"It's quite a physical show and we've got some skills to learn. I and quite a few of the other cast members have had to learn stilt walking. And also guns, there's a lot of gun action in the show. So we're learning spinning and shooting and just generally trying to look like we actually own a gun, that's the first thing!"
Jo Dockery takes us through preparing for her first production at Shakespeare's Globe, including approaching the space, the text and the skills required.
Time: 4 minutes 5 seconds
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Transcript of Podcast
Rona Kelly: Welcome back to Adopt An Actor. Today we are joined by Jo Dockery, who is playing Juana…
Jo Dockery: Juana, I think! I didn’t know how to say it on the first day of rehearsals, which was embarrassing!
RK: And she has just snuck away from rehearsals to give us few insights into what's been going on so far. This is your first time actually at the Globe.
JD: It is, yes.
RK: How do you feel about entering that space: 'the wooden O'? What do you think it will present you with?
JD: Well, first of all the open air-ness of it (for me more than the size) is the thing. So I went in there the other day for the first time, really looking at it as a space that I'm going to perform in. There's a lot to contend with there, there's a lot to distract the eye for the audience, especially if that's the first time that they've been in to the Globe. So you've got to come up against all that as well.
RK: What kind of distractions do you think you'll be contending with?
JD: I mean just people looking around in awe of what they're standing in, [when] you're acting your socks off. And maybe looking at the other members of the audience...
RK: To see what they're thinking.
JD: Yes, which you do. I do it, myself! You kind of can't help yourself. So you've got that, you've got noise. There's lots of things there!
RK: Let's talk a bit about how rehearsals have been going so far. So we're now in what...Week 3 or 4?
JD: Week 3, end of Week 3.
RK: So what have you been up to?
JD: So it's quite a physical show and then we've also got some skills. I have to and quite a few of the other cast members have had to learn stilt walking. So we're currently doing that! And also guns, there's a lot of gun action in the show. So we're learning spinning and shooting and just generally trying to look like we actually own a gun, that's the first thing!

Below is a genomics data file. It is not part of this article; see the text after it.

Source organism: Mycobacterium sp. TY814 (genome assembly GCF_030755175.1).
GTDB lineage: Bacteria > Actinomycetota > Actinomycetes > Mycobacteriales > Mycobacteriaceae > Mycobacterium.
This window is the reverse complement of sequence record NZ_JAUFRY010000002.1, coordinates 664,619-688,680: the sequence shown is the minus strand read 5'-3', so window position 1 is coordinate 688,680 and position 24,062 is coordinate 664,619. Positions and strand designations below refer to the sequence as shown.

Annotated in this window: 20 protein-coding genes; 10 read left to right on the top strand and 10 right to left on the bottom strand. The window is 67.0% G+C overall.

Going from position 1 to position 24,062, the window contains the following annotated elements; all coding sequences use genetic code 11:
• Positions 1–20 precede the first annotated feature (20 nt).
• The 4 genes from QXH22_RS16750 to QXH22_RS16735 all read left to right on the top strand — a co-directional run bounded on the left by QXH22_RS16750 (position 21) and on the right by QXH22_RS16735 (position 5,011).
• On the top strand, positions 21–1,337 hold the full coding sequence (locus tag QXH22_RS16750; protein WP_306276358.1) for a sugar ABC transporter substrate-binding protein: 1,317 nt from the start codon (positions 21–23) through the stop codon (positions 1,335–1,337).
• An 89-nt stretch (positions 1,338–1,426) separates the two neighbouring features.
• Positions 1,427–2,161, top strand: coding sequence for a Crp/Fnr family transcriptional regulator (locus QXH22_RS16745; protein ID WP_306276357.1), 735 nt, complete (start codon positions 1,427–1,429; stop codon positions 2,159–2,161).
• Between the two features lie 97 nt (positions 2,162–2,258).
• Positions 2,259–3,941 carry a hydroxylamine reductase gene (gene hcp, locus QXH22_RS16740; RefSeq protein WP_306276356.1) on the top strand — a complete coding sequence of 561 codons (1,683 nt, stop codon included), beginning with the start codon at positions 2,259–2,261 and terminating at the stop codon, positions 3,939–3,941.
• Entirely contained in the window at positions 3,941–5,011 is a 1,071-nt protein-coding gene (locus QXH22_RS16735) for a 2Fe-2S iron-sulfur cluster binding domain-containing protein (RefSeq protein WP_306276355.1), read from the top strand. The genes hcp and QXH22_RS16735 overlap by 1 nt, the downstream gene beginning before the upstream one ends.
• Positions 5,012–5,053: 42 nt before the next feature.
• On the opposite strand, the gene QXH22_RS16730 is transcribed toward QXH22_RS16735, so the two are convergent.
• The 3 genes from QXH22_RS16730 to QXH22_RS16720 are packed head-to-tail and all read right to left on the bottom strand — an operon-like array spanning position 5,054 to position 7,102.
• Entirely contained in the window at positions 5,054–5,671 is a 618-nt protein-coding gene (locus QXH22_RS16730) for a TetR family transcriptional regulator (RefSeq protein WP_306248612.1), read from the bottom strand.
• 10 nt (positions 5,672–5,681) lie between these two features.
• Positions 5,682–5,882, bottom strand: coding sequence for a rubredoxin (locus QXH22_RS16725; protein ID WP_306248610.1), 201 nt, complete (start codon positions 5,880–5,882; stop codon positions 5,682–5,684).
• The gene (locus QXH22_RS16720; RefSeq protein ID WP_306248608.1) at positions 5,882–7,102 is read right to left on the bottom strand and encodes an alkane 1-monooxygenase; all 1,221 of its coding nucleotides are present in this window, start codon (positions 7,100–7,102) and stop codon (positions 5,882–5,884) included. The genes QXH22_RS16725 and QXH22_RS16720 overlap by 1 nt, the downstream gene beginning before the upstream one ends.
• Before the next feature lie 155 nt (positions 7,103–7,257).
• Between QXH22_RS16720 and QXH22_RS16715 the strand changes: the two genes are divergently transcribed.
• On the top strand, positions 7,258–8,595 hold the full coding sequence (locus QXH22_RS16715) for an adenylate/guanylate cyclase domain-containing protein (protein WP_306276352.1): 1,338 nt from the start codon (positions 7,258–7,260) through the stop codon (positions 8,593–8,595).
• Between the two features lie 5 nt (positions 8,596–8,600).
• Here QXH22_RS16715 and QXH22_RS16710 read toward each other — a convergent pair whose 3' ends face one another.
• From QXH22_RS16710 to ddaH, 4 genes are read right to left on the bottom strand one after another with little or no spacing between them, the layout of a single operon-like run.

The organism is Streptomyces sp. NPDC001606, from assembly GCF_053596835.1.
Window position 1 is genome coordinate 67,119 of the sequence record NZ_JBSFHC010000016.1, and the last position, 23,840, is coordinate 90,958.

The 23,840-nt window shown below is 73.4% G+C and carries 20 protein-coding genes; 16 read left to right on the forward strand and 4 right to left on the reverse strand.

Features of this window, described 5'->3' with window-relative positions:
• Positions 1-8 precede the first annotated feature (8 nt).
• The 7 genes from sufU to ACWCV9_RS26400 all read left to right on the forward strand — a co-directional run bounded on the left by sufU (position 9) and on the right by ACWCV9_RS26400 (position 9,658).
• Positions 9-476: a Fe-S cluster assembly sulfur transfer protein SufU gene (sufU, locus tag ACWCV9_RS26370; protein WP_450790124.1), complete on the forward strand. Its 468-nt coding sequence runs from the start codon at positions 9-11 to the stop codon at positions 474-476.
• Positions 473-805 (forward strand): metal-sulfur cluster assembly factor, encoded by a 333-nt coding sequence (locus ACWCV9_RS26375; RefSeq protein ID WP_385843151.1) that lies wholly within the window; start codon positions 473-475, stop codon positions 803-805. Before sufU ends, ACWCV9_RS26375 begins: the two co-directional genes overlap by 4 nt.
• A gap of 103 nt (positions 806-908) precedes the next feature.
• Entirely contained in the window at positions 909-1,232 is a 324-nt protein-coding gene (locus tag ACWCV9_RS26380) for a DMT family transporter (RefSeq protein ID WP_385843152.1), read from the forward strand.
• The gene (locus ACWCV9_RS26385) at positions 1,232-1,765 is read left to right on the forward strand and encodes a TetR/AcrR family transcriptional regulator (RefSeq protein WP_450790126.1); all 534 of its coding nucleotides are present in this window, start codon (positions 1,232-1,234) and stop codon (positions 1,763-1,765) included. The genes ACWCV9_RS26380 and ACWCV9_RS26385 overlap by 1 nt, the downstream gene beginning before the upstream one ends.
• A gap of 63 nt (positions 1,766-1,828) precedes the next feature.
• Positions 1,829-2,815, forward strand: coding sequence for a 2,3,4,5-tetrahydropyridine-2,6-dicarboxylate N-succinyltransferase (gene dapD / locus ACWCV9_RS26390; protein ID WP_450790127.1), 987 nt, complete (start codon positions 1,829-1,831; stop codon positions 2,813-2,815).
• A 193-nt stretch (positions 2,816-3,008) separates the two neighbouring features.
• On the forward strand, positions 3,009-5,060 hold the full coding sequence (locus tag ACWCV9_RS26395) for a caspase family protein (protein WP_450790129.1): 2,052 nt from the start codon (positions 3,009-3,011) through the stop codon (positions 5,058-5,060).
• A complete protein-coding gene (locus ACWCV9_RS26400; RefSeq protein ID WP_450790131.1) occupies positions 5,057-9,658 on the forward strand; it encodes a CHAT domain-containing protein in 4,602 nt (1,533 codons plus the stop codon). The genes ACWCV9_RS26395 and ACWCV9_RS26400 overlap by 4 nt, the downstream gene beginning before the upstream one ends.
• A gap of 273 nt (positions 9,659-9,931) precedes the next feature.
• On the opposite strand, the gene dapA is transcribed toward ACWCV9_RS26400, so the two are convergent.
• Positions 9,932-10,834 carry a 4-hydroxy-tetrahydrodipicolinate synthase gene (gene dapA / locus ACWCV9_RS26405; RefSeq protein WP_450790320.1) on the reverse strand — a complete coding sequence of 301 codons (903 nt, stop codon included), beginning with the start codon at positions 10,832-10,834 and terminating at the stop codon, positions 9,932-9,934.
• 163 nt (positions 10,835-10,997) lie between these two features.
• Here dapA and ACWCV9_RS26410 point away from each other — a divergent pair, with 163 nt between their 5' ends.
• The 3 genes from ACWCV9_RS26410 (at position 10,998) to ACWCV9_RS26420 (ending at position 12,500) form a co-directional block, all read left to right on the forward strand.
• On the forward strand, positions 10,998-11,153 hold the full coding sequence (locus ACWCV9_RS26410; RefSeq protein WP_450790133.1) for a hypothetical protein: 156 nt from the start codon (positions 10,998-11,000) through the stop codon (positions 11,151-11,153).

JD: So there's a lot to practise, even when you're not called for your scenes. You're always like, 'Right, can I grab a gun? Can I grab the stilts and keep practising?'
RK: And then you get sessions with people like Glynn and Giles who does the text itself. What do you do in those sessions?
JD: So with Giles, he's brilliant! I had an hour with him yesterday. You just go through each of your scenes and you read it through and you can bring up any sort of questions that you've got about the text, any things you don't understand or maybe you think doesn't make sense. And he'll go through what's in the original folio to try and make sense of things. Or if you're reading something a certain way and he thinks it should be read in another way, you'll have a little discussion about that. He's brilliant, he always comes up with things that you've never thought of. So I found that really useful, actually.
RK: Are there any things so far which you can reveal, maybe moments where you've been like 'Oh', to do with the text?
JD: Just like emphasis on [certain words]. So for example, small words that you would look at a line and think the hook words in that line were 'life' and 'death', which they could very well be. But then he would say, ''Any' is very important in that line, because you're saying 'anything'. It's big, that word's big, and you skipped over that'. So it's just things like that.
RK: Okay, like going down word by word essentially.
JD: Yes, exactly. And you can play around with things, obviously. But it just gives you other options as well, so you're not kind of stuck in a rhythm of something. He gives you permission [to play] as well. I had a word...I mean it might come back again, I don't know if Matthew [Dunster, Director] knows about this yet! 'Farther' instead of 'further', and okay you do see that a lot in Shakespeare. But I was like...I don't know, I want to say 'further'. And [Giles] was like, 'That's fine, that's fine. You can say that'. And you kind of feel like you're cheating if you don't! But [they're] used, 'farther' and 'further' are used both in different versions, so I think I'm going to see if I can stick with that.
RK: Fingers crossed!